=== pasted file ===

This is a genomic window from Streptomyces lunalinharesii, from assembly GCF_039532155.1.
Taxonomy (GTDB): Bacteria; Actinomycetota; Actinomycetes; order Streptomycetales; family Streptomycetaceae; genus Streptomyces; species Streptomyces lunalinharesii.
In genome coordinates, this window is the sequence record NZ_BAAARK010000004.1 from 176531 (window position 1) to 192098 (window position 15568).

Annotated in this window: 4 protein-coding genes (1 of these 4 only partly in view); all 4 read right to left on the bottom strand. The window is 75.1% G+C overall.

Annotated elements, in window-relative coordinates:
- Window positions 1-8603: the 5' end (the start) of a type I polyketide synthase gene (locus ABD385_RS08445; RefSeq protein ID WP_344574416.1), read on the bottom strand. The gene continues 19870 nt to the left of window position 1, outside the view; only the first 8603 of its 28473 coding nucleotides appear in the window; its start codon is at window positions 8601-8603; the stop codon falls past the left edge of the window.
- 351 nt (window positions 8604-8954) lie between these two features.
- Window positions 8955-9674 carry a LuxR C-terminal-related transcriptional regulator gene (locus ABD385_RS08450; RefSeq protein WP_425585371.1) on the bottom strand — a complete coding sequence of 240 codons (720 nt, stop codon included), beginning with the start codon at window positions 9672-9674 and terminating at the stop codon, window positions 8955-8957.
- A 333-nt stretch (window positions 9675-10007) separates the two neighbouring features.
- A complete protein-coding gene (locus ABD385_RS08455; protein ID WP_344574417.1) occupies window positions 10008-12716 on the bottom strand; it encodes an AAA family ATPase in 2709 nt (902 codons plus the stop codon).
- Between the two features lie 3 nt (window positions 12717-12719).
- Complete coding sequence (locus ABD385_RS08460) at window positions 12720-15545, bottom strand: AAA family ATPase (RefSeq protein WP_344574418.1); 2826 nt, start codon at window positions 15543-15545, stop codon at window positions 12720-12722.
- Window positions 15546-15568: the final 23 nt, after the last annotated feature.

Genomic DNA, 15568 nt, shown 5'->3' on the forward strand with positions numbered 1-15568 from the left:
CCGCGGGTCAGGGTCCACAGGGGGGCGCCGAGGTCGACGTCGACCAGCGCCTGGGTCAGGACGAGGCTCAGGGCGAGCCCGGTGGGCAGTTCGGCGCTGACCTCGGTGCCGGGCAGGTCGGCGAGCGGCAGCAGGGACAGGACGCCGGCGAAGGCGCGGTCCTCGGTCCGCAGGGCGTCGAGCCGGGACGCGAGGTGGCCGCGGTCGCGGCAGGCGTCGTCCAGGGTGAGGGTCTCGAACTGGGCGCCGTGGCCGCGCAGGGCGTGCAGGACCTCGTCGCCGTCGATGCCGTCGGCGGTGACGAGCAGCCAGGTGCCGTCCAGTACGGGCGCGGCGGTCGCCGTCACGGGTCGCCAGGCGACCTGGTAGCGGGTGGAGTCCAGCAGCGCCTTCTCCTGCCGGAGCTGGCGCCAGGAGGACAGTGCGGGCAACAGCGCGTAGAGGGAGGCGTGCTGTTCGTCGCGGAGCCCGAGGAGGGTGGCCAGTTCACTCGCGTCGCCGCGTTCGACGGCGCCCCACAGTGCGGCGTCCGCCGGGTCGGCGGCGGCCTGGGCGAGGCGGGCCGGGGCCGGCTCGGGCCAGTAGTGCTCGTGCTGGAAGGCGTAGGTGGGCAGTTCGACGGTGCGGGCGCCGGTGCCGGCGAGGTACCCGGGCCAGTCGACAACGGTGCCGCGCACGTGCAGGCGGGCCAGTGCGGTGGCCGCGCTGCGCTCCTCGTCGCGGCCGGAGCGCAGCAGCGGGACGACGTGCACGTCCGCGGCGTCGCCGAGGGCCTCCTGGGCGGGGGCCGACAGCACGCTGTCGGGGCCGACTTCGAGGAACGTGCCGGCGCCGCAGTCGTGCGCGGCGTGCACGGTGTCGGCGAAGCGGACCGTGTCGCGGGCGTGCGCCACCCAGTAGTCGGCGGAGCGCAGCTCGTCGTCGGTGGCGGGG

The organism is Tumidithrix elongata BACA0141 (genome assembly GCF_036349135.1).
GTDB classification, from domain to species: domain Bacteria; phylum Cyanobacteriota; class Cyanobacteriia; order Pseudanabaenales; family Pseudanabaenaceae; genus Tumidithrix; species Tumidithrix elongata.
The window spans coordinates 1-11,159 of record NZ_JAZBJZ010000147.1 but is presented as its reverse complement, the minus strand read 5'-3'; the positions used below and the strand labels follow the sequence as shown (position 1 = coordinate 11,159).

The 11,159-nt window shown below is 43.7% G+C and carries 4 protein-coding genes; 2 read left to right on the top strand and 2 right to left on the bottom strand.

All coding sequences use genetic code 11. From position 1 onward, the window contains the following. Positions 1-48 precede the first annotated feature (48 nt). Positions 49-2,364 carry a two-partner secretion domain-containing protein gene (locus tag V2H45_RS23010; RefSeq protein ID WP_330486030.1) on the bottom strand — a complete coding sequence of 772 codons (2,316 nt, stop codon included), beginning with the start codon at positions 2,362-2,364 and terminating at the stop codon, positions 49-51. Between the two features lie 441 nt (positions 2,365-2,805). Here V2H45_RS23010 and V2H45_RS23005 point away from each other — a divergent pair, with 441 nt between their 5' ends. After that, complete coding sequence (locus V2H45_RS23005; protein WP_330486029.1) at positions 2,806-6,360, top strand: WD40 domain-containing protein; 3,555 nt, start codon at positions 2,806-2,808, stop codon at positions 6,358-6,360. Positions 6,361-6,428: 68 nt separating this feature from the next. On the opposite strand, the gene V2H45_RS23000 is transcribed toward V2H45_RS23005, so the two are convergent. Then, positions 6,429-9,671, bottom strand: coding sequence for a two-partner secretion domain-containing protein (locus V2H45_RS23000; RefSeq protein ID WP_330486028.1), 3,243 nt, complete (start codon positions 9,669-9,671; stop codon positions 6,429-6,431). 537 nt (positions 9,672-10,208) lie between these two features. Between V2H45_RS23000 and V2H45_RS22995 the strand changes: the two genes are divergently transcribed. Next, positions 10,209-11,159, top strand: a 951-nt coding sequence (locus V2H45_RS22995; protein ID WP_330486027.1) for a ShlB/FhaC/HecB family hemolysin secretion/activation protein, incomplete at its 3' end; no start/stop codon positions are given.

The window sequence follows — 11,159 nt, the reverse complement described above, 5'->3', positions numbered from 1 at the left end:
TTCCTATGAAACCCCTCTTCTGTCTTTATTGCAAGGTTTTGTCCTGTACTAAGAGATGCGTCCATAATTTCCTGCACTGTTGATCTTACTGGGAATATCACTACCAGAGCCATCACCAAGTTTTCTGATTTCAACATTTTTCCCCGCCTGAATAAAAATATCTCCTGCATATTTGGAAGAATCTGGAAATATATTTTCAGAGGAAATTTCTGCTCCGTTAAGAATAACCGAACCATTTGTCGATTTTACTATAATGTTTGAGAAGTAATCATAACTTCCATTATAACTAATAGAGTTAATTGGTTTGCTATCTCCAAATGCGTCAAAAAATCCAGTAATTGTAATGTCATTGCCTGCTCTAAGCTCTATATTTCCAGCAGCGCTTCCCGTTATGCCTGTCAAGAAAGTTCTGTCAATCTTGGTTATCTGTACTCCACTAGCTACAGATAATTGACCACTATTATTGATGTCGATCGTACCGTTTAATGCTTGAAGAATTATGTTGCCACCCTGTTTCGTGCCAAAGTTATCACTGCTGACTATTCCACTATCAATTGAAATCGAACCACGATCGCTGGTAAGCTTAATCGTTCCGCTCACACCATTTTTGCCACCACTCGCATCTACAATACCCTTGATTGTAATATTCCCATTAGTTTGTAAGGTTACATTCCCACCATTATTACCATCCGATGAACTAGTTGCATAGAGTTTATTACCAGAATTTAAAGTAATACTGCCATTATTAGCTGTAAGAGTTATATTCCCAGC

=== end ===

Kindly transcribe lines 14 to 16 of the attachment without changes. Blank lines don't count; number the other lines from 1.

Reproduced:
Genomic DNA, 15568 nt, shown 5'->3' on the forward strand with positions numbered 1-15568 from the left:
CCGCGGGTCAGGGTCCACAGGGGGGCGCCGAGGTCGACGTCGACCAGCGCCTGGGTCAGGACGAGGCTCAGGGCGAGCCCGGTGGGCAGTTCGGCGCTGACCTCGGTGCCGGGCAGGTCGGCGAGCGGCAGCAGGGACAGGACGCCGGCGAAGGCGCGGTCCTCGGTCCGCAGGGCGTCGAGCCGGGACGCGAGGTGGCCGCGGTCGCGGCAGGCGTCGTCCAGGGTGAGGGTCTCGAACTGGGCGCCGTGGCCGCGCAGGGCGTGCAGGACCTCGTCGCCGTCGATGCCGTCGGCGGTGACGAGCAGCCAGGTGCCGTCCAGTACGGGCGCGGCGGTCGCCGTCACGGGTCGCCAGGCGACCTGGTAGCGGGTGGAGTCCAGCAGCGCCTTCTCCTGCCGGAGCTGGCGCCAGGAGGACAGTGCGGGCAACAGCGCGTAGAGGGAGGCGTGCTGTTCGTCGCGGAGCCCGAGGAGGGTGGCCAGTTCACTCGCGTCGCCGCGTTCGACGGCGCCCCACAGTGCGGCGTCCGCCGGGTCGGCGGCGGCCTGGGCGAGGCGGGCCGGGGCCGGCTCGGGCCAGTAGTGCTCGTGCTGGAAGGCGTAGGTGGGCAGTTCGACGGTGCGGGCGCCGGTGCCGGCGAGGTACCCGGGCCAGTCGACAACGGTGCCGCGCACGTGCAGGCGGGCCAGTGCGGTGGCCGCGCTGCGCTCCTCGTCGCGGCCGGAGCGCAGCAGCGGGACGACGTGCACGTCCGCGGCGTCGCCGAGGGCCTCCTGGGCGGGGGCCGACAGCACGCTGTCGGGGCCGACTTCGAGGAACGTGCCGGCGCCGCAGTCGTGCGCGGCGTGCACGGTGTCGGCGAAGCGGACCGTGTCGCGGGCGTGCGCCACCCAGTAGTCGGCGGAGCGCAGCTCGTCGTCGGTGGCGGGG

The organism is Tumidithrix elongata BACA0141 (genome assembly GCF_036349135.1).